Parents and families face a myriad of options on where to enroll their children each school year. Traditional schools remain situated in their neighborhoods, but a looming fear exists that construction of new charter schools only signifies the start of a decreased enrollment in traditional district schools and potential disillusionment on how best a neighborhood school can meet the needs of every child.
District and charter schools can often be regarded as adversaries in an increasingly competitive educational landscape as parents ponder which school will best suit the needs of their child. Few stories circulate on the positive relationship between district and charter schools that enrich and enhance the educational experience for students.
In too many instances, the divisions between district and charter schools prevent any opportunity for connection, communication, and collaboration between schools in the public education space. Initiatives that connect both schools enable all students to benefit from innovative pedagogical practices, as well as, lend the social and emotional support that students need to thrive and flourish in their futures.
KIPP’s Chief of Policy and Public Affairs, Rich Buery, has spearheaded initiatives that promote collaboration, rather than competition, between district and charter schools. Prior to his role at KIPP, Buery worked under New York City Mayor Bill de Blasio, as Deputy Mayor. He led Pre-K for All in which the City provides free full-day pre-kindergarten to all four-year-olds in the city. Buery created opportunities in which charter schools could offer pre-K services to families, early childhood educators could receive professional development, and a streamlined process for enrollment in pre-K at charter and district schools now existed. In a similar program, he created Schools Out NYC that provides free after-school programming for all NYC public middle-school students enrolled in either district or charter schools.
Buery maintains that the more individuals experience the benefits of shared collaborative efforts then more opportunities to connect will arise.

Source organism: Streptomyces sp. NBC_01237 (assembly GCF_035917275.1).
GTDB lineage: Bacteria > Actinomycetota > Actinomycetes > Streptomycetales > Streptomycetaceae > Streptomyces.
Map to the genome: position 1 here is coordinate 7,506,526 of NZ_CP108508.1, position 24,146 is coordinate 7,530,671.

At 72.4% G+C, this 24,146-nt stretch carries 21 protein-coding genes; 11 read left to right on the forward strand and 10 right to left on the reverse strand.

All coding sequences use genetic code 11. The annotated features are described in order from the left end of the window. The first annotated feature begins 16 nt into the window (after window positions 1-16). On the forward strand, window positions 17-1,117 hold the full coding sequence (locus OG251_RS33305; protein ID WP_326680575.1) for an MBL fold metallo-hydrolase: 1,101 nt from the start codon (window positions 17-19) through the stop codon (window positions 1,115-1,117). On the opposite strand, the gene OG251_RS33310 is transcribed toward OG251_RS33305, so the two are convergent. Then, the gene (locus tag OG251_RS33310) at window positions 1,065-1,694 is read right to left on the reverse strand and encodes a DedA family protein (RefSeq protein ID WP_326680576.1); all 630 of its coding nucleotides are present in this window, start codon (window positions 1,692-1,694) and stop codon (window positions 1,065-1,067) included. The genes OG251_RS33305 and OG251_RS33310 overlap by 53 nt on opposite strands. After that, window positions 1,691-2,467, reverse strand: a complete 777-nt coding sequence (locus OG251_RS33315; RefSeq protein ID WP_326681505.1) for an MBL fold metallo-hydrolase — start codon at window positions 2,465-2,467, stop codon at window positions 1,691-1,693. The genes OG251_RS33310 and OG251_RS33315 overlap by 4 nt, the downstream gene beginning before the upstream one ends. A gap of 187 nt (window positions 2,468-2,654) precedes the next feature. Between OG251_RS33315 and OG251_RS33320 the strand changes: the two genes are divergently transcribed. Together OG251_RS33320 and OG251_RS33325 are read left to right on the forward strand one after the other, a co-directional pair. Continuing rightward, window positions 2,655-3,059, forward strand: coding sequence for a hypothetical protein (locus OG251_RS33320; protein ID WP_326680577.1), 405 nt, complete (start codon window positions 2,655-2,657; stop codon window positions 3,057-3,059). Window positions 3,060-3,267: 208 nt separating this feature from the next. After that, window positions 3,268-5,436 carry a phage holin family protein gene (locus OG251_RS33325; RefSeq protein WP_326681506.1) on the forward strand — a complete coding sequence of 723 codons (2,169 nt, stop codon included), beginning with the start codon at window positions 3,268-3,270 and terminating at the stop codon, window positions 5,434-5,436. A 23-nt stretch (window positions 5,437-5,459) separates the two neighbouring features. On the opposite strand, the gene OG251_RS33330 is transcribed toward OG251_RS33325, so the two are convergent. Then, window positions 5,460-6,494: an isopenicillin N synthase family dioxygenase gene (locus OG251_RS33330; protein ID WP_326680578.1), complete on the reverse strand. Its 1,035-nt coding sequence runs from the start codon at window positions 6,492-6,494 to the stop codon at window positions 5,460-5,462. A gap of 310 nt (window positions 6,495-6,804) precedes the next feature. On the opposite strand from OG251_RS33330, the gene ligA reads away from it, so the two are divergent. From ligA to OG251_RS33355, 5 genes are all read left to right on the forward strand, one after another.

Buery continued his collaborative spirit at KIPP in which he coordinated the KIPP College Counseling Institute in San Antonio. Three partner districts and one charter network attended the event. The Institute focused on college counseling for high school students and enabled all participants to share and exchange ideas on how best to serve students in their area. Shared collaboration creates connections beyond school designation.
Additional cities around the country have developed more partnerships between district and charter schools. District leaders increasingly recognize the facility asset they hold to leverage with charter school organizations as they build their school. In exchange, charter school organizations can offer robust professional development material or innovative pedagogical practices from which district teachers can benefit.
In 2014, superintendent for the Spring Branch school district in Houston, Duncan Klussmann, visited several high-performing charter schools–YES Prep and KIPP–to observe the special classroom culture that focused on urgency and authentic student relationships. Klussmann would then invite YES Prep and KIPP to open two middle schools that would eventually expand into high schools within the district. Many cities have also sought ways to provide charter schools with building facilities so they can open their own unique programs for students.
In 2017, the Center for Reinventing Public Education (CRPE) released a report that highlighted the status of 23 cities that signed a District-Charter Collaboration Compact. In their report, they cited five cities–Boston, Chicago, Denver, Central Falls in Rhode Island, and New Orleans–had district and charter schools adopt innovative practices that meaningfully addressed the systemic issues many students face in public school. Each city had tremendous results within their own District-Charter Collaboration Compact effort:
- Boston: District, charter, and Catholic schools share data to locate and learn from classrooms in which students perform well academically.
- Chicago: The district appropriated more funds that charter schools could use for facilities.
- Denver: Professional development to help special education and English-Language-Learner students made available to all teachers.
- Central Falls: Shared a reading curriculum, as well as, bilingual language education knowledge.
- New Orleans: Created universal school discipline standards adopted by all city public schools.
All students deserve a meaningful, enriched, and enlivening educational experience that will elevate them to a prosperous future. Students enrolled in either a district or charter school have committed to the public education system–a system designed to benefit all students irregardless of the type of school a student may attend. Parents have more choice than ever to decide which school will help fulfill the future ambitions of their child.
Join us to support systems, solutions, and strategies that will create collaboration rather than cause conflict. Join us to innovate and implement initiatives that bridge divides and unblock systemic barriers that bar all children from benefiting from transformative programs. Join us to highlight successes and lessons learned in the effort to reinvent the narrative on the relationship between district and charter schools.
More to do. More to come.
Director of Projects, SchermCo
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